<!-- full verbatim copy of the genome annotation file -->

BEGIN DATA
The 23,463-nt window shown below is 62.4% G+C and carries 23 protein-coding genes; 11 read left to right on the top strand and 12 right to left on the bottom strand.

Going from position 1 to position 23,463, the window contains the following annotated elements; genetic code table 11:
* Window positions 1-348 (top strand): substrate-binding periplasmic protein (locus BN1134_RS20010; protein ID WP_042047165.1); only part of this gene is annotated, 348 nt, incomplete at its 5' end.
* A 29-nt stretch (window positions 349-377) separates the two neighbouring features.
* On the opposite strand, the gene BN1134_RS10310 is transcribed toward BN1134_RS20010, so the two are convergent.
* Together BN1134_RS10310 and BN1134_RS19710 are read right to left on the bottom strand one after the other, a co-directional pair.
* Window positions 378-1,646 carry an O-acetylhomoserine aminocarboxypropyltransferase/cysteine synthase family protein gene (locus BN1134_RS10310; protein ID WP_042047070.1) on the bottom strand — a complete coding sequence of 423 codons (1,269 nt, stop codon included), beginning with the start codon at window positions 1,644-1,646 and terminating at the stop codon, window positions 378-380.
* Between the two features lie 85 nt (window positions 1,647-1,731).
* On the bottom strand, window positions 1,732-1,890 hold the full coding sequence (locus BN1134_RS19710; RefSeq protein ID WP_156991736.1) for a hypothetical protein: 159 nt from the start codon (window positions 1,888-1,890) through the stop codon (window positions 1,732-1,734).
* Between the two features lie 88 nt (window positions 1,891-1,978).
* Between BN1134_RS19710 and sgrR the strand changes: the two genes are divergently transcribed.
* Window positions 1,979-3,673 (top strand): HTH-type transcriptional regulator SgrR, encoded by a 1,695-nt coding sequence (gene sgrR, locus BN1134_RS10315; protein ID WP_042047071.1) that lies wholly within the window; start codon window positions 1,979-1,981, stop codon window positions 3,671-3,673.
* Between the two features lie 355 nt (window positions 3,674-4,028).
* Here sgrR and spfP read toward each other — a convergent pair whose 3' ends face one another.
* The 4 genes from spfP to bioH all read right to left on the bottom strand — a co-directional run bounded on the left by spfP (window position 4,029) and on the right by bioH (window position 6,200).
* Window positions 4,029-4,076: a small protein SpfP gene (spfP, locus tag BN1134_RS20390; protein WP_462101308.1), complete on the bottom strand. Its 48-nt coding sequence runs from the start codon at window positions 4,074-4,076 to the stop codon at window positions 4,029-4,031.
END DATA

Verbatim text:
The 23,463-nt window shown below is 62.4% G+C and carries 23 protein-coding genes; 11 read left to right on the top strand and 12 right to left on the bottom strand.

Going from position 1 to position 23,463, the window contains the following annotated elements; genetic code table 11:
* Window positions 1-348 (top strand): substrate-binding periplasmic protein (locus BN1134_RS20010; protein ID WP_042047165.1); only part of this gene is annotated, 348 nt, incomplete at its 5' end.
* A 29-nt stretch (window positions 349-377) separates the two neighbouring features.
* On the opposite strand, the gene BN1134_RS10310 is transcribed toward BN1134_RS20010, so the two are convergent.
* Together BN1134_RS10310 and BN1134_RS19710 are read right to left on the bottom strand one after the other, a co-directional pair.
* Window positions 378-1,646 carry an O-acetylhomoserine aminocarboxypropyltransferase/cysteine synthase family protein gene (locus BN1134_RS10310; protein ID WP_042047070.1) on the bottom strand — a complete coding sequence of 423 codons (1,269 nt, stop codon included), beginning with the start codon at window positions 1,644-1,646 and terminating at the stop codon, window positions 378-380.
* Between the two features lie 85 nt (window positions 1,647-1,731).
* On the bottom strand, window positions 1,732-1,890 hold the full coding sequence (locus BN1134_RS19710; RefSeq protein ID WP_156991736.1) for a hypothetical protein: 159 nt from the start codon (window positions 1,888-1,890) through the stop codon (window positions 1,732-1,734).
* Between the two features lie 88 nt (window positions 1,891-1,978).
* Between BN1134_RS19710 and sgrR the strand changes: the two genes are divergently transcribed.
* Window positions 1,979-3,673 (top strand): HTH-type transcriptional regulator SgrR, encoded by a 1,695-nt coding sequence (gene sgrR, locus BN1134_RS10315; protein ID WP_042047071.1) that lies wholly within the window; start codon window positions 1,979-1,981, stop codon window positions 3,671-3,673.
* Between the two features lie 355 nt (window positions 3,674-4,028).
* Here sgrR and spfP read toward each other — a convergent pair whose 3' ends face one another.
* The 4 genes from spfP to bioH all read right to left on the bottom strand — a co-directional run bounded on the left by spfP (window position 4,029) and on the right by bioH (window position 6,200).
* Window positions 4,029-4,076: a small protein SpfP gene (spfP, locus tag BN1134_RS20390; protein WP_462101308.1), complete on the bottom strand. Its 48-nt coding sequence runs from the start codon at window positions 4,074-4,076 to the stop codon at window positions 4,029-4,031.